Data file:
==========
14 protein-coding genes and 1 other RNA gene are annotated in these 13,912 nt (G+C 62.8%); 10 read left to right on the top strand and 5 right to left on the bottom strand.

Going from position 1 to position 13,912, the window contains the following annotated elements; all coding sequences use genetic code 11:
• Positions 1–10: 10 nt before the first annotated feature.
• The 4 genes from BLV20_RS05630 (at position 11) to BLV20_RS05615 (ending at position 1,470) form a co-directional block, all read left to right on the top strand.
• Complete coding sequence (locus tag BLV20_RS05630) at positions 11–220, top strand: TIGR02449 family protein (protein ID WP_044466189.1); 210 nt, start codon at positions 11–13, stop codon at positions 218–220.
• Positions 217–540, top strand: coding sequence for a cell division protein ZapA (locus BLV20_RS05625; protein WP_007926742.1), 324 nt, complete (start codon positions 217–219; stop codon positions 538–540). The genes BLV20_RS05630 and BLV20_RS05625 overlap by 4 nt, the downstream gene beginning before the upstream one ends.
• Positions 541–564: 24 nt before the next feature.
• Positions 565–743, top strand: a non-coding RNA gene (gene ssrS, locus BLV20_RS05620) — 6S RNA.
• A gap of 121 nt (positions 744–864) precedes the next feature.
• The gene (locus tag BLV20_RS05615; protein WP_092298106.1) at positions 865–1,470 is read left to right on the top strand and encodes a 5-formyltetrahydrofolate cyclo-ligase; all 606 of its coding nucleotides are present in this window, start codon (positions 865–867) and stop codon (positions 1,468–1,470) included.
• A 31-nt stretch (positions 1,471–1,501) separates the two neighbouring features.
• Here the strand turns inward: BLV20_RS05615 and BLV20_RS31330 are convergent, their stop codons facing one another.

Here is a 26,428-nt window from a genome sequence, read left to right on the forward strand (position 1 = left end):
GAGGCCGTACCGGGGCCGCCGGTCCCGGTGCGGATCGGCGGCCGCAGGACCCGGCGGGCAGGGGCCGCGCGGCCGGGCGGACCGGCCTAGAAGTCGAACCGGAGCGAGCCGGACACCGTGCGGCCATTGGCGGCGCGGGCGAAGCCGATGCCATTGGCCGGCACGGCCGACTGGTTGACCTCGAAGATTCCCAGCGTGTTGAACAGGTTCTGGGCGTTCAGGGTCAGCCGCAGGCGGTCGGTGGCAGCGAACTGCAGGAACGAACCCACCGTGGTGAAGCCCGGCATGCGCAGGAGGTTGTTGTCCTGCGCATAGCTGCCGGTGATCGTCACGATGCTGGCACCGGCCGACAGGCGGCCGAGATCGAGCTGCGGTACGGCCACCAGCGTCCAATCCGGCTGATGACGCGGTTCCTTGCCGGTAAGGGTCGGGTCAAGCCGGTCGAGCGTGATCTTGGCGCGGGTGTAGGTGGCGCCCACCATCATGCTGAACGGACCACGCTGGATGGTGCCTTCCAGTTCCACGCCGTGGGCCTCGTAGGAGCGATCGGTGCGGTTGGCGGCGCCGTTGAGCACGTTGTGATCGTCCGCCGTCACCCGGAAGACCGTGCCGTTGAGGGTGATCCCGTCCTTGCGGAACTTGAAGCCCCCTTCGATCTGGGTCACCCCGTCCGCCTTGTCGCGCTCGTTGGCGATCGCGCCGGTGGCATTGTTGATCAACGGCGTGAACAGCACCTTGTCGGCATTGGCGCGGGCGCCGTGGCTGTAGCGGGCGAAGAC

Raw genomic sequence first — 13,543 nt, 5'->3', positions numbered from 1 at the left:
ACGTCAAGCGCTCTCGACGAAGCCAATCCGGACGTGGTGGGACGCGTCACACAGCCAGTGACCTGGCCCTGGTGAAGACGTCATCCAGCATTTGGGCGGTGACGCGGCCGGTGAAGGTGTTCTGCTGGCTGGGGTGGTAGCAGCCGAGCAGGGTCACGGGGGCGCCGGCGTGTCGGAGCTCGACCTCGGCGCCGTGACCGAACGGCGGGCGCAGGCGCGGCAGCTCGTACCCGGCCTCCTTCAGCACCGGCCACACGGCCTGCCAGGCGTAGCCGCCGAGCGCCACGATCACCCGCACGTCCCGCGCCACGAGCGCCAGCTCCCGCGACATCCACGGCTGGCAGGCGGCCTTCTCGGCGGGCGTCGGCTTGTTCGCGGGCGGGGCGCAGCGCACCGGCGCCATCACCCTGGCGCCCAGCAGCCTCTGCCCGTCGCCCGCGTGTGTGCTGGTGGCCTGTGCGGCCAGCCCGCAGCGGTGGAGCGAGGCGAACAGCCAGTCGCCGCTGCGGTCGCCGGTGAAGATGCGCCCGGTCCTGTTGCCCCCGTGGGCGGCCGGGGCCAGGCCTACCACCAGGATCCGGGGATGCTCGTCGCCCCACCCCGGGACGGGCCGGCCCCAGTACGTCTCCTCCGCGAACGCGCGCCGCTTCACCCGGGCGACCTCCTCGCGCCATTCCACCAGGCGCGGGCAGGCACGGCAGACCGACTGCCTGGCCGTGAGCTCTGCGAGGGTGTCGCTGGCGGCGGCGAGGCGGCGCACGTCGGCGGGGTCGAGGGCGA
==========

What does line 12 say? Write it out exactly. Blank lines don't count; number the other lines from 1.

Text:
• Here the strand turns inward: BLV20_RS05615 and BLV20_RS31330 are convergent, their stop codons facing one another.